Last October I attended the largest symposium on Autism in the English-speaking world, sponsored by Toronto’s Geneva Centre for Autism. 6 hours a day for two days of solid seminars, so packed with expert and first person information it truly blew my mind. I was there as a parent of a child on the spectrum: Finn, who has Asperger’s syndrome. And to be sure there were moments when I thought very much of him: how a certain thing would help, how a speaker with autism sounded so like him. But what stunned me was that at the end of the two days, the person I’d thought of most, the son who continually came to mind as I was listening to the challenges faced by people with autism, the characteristics of children on the spectrum, was not Finn; it was Rory.

That wasn’t really a huge newsflash – the idea of Rory possibly being on the spectrum had been playing around in my mind since we had his Tourette’s diagnosis last June. In short, yep, he definitely has TS, but that hardly begins to explain the vast majority of Rory’s obvious challenges with getting through an average day. By the way, Tourette’s and autism are frequent bedfellows. No to mention that children who have even one sibling with autism have a significantly higher risk of having autism themselves.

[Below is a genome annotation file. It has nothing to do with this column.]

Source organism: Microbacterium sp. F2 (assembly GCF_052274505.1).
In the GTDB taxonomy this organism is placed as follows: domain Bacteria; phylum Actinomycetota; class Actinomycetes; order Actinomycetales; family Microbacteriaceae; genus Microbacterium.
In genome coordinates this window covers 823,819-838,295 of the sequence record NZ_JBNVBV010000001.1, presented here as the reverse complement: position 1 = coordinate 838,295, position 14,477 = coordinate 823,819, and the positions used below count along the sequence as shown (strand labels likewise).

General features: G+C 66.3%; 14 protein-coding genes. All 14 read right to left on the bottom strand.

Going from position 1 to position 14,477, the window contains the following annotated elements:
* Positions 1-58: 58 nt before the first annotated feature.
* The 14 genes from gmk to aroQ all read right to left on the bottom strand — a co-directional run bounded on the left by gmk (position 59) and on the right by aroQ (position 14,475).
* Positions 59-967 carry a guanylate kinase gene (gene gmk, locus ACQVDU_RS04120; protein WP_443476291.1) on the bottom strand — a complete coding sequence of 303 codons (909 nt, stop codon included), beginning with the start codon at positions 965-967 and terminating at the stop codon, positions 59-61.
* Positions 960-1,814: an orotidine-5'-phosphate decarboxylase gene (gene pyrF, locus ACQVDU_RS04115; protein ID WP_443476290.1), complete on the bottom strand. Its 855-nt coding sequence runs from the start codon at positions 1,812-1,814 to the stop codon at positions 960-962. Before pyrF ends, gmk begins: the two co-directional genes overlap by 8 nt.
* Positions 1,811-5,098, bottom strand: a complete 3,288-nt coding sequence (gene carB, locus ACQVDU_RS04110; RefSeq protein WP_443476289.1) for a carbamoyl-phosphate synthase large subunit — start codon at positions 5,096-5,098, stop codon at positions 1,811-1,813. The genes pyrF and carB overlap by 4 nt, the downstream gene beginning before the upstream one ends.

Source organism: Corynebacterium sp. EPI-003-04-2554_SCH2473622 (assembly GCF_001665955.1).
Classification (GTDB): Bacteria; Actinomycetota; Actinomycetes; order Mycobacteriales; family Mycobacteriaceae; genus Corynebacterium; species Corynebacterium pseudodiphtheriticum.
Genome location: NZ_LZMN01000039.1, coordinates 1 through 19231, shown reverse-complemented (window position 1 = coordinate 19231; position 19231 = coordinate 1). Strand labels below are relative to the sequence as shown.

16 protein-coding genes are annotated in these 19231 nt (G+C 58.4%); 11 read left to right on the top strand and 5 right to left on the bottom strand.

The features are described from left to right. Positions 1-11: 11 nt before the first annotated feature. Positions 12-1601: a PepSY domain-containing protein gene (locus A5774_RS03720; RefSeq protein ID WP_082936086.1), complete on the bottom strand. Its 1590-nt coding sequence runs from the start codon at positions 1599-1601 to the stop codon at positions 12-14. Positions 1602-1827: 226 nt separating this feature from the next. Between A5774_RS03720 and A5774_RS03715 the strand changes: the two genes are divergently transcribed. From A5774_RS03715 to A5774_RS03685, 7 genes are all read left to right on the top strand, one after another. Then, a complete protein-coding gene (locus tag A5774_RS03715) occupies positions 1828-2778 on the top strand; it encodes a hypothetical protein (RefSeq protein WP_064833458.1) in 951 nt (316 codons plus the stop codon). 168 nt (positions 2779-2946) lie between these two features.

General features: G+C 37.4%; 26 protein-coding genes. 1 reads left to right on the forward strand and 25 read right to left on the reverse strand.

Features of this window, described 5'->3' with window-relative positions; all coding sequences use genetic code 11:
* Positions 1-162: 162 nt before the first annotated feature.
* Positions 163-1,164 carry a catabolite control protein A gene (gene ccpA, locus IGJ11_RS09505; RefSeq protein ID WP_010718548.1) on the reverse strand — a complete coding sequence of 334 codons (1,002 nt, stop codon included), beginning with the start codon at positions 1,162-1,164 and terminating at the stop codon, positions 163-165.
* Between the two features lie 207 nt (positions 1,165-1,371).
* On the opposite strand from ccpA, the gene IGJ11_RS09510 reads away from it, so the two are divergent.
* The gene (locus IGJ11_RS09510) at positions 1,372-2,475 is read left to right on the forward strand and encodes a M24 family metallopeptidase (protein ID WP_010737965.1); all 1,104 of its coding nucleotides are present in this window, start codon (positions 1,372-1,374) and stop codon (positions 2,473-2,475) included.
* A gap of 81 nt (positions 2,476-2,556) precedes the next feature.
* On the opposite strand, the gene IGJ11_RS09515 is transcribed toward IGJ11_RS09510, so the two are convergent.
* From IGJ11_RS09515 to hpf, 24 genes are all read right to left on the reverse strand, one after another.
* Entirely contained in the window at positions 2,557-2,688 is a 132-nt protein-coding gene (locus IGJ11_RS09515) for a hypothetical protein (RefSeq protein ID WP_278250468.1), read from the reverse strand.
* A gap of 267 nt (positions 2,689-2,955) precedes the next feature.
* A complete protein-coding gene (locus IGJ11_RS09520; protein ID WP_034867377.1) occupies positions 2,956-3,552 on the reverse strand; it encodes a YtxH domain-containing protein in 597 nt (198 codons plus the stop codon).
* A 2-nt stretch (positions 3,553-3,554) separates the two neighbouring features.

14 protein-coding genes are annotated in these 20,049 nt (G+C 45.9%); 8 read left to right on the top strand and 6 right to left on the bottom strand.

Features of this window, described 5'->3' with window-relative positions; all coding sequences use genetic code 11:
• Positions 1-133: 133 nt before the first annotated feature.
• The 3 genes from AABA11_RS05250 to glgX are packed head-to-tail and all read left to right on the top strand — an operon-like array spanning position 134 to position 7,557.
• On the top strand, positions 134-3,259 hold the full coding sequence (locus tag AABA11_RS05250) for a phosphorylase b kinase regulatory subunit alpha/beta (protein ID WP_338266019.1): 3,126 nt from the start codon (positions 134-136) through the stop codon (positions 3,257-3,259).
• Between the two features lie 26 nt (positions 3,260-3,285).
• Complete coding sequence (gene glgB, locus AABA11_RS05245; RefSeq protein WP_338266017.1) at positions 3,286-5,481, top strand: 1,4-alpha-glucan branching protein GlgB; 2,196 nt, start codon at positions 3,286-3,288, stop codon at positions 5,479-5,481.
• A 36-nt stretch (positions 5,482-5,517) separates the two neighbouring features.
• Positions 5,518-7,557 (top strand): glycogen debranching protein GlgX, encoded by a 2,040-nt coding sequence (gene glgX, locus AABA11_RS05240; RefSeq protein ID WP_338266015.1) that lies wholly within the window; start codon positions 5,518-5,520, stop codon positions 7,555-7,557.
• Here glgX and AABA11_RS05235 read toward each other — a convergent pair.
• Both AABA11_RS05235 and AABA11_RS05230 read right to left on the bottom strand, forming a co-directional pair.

What I started to realize was that the five or six people who interact with Rory the most, and most successfully, had been successful by approaching him as if he were autistic. It is a spectrum, remember; and each and every child with autism has it differently, and will present with sometimes vastly different (even contradictory) strengths and challenges. With Rory, all the people close to him already understood something about how to relate to a child on the spectrum, and more or less without consciously deciding to, began a long while ago to relate to Rory that way.

It’s as if we began “intervention” before diagnosis.